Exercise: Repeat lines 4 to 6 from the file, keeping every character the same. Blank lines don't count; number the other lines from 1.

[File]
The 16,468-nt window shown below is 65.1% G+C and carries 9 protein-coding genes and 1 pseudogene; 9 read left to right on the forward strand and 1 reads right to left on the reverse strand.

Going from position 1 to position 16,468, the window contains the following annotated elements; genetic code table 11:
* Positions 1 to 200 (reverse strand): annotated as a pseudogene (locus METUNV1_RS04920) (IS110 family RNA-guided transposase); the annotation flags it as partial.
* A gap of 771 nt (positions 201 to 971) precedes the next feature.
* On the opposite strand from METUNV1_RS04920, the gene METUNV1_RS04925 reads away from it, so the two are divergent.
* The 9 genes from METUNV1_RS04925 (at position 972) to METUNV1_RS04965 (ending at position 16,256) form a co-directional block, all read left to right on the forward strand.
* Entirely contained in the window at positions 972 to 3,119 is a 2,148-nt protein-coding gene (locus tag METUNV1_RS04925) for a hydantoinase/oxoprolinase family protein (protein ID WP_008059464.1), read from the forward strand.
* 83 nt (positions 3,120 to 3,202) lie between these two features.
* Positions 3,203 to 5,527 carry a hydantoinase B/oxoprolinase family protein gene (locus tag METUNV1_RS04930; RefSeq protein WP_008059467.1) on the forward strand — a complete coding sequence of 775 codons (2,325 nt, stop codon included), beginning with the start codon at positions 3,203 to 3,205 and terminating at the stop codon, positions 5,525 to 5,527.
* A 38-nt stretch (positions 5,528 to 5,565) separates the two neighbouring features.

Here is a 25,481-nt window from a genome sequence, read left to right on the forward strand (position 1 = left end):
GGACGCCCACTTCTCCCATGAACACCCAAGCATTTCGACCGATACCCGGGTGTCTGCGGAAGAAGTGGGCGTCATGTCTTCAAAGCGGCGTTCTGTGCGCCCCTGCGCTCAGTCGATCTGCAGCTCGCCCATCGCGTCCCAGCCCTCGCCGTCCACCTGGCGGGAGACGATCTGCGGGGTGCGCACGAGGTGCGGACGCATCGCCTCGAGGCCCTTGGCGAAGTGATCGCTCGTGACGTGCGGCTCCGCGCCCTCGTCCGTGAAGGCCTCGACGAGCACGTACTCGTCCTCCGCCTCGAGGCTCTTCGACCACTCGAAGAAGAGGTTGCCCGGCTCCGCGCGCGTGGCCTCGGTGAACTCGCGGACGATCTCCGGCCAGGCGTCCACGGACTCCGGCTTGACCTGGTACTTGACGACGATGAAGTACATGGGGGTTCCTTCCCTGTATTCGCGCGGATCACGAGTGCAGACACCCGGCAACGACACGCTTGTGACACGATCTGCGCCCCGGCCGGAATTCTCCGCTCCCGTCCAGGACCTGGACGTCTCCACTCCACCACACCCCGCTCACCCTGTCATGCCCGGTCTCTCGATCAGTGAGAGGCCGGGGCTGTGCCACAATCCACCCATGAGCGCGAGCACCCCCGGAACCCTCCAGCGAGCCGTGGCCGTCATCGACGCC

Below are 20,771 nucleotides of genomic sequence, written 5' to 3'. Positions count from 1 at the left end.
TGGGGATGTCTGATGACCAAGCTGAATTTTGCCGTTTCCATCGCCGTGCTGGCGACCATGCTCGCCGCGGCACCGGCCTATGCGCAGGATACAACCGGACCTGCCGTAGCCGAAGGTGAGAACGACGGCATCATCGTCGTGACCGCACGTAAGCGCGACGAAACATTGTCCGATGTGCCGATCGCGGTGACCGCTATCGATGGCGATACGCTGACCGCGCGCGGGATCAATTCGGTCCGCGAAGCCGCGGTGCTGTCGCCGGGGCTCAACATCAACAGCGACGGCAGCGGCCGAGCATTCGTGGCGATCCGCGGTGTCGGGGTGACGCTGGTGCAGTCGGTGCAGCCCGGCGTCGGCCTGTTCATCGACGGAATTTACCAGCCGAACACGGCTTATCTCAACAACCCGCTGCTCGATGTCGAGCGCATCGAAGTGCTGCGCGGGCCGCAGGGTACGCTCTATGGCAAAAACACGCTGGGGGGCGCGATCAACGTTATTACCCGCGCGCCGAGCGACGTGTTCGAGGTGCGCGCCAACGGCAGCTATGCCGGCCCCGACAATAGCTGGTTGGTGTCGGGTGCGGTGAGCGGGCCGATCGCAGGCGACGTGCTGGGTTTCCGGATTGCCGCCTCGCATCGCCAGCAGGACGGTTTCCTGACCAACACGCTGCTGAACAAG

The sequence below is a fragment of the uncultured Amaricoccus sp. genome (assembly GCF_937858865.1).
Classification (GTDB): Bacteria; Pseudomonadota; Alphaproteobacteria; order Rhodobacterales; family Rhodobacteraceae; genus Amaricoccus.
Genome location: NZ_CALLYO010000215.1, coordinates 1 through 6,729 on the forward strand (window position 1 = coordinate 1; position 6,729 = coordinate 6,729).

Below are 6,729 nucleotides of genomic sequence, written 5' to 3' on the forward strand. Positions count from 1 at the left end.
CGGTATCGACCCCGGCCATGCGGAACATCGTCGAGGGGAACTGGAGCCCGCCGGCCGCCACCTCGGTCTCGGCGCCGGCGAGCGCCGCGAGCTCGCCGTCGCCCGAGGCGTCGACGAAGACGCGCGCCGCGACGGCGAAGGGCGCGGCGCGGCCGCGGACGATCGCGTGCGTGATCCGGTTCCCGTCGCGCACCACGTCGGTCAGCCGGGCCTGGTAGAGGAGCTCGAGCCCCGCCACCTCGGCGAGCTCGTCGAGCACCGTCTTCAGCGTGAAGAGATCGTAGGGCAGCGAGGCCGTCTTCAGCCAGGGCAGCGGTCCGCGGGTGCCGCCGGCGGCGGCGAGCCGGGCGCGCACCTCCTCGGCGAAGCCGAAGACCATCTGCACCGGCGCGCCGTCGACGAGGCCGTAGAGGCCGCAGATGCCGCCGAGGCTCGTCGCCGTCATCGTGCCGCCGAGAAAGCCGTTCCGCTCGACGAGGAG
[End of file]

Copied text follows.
* A gap of 771 nt (positions 201 to 971) precedes the next feature.
* On the opposite strand from METUNV1_RS04920, the gene METUNV1_RS04925 reads away from it, so the two are divergent.
* The 9 genes from METUNV1_RS04925 (at position 972) to METUNV1_RS04965 (ending at position 16,256) form a co-directional block, all read left to right on the forward strand.